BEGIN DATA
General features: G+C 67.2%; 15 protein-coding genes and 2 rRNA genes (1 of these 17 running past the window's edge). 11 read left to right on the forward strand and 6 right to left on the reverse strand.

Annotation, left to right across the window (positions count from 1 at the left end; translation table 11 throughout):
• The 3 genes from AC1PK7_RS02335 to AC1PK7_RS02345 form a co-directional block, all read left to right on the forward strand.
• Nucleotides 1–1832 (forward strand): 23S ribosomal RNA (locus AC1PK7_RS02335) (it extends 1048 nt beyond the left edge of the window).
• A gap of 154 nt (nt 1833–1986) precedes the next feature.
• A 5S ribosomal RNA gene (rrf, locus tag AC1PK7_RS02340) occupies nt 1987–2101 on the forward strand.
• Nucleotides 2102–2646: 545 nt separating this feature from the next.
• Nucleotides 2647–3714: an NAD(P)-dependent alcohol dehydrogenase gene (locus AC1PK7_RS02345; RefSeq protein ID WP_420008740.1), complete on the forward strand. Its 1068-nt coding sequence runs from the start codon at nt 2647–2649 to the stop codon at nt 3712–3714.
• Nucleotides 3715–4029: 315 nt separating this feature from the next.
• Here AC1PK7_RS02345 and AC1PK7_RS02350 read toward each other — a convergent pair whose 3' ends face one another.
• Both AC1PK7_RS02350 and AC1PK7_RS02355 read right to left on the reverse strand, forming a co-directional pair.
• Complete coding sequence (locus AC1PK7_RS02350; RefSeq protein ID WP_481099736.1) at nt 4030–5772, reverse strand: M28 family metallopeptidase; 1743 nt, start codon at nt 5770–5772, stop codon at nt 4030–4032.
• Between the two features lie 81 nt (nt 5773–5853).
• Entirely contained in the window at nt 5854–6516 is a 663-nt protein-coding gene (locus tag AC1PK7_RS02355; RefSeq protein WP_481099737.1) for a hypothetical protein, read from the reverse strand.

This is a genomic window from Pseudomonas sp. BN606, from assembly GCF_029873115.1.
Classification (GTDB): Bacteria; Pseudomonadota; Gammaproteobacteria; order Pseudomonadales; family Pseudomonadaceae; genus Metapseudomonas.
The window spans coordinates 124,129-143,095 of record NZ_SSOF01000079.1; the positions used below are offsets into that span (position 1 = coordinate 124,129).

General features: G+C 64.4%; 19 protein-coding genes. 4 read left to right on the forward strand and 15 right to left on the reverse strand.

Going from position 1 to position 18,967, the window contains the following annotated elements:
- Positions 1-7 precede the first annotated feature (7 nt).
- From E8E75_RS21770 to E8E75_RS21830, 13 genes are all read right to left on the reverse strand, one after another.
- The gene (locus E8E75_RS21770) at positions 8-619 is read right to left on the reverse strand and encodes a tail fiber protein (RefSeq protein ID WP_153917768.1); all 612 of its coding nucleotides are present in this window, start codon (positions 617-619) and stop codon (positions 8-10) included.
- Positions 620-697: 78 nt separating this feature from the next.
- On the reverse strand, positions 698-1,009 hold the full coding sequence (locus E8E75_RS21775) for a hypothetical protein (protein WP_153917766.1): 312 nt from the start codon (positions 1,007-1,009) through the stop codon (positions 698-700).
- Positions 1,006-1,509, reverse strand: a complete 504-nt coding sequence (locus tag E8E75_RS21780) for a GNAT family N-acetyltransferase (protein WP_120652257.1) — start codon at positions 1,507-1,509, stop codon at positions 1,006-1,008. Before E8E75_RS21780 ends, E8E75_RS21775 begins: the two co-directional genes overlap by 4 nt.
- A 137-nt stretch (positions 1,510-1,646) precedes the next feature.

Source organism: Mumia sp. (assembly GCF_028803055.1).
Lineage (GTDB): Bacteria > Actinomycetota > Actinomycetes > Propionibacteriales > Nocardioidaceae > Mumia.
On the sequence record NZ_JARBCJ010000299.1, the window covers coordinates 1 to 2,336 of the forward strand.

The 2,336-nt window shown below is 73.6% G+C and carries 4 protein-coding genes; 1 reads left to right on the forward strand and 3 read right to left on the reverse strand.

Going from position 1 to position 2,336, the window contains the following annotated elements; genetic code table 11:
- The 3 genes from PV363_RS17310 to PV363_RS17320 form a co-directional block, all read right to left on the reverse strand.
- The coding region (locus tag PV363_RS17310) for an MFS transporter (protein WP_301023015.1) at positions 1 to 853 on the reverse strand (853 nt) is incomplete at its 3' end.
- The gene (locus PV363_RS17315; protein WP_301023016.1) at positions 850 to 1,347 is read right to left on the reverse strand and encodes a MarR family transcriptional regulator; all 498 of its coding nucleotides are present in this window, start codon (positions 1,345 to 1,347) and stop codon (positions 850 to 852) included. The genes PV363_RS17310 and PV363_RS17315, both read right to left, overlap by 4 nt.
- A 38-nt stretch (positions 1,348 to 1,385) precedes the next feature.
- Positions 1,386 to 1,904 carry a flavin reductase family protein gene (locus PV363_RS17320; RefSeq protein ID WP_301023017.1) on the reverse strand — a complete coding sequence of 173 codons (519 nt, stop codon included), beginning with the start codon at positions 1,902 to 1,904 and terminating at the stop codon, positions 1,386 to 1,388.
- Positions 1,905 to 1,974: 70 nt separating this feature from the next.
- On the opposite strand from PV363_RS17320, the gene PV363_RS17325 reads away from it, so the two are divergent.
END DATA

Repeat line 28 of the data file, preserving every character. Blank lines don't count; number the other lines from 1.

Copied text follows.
Lineage (GTDB): Bacteria > Actinomycetota > Actinomycetes > Propionibacteriales > Nocardioidaceae > Mumia.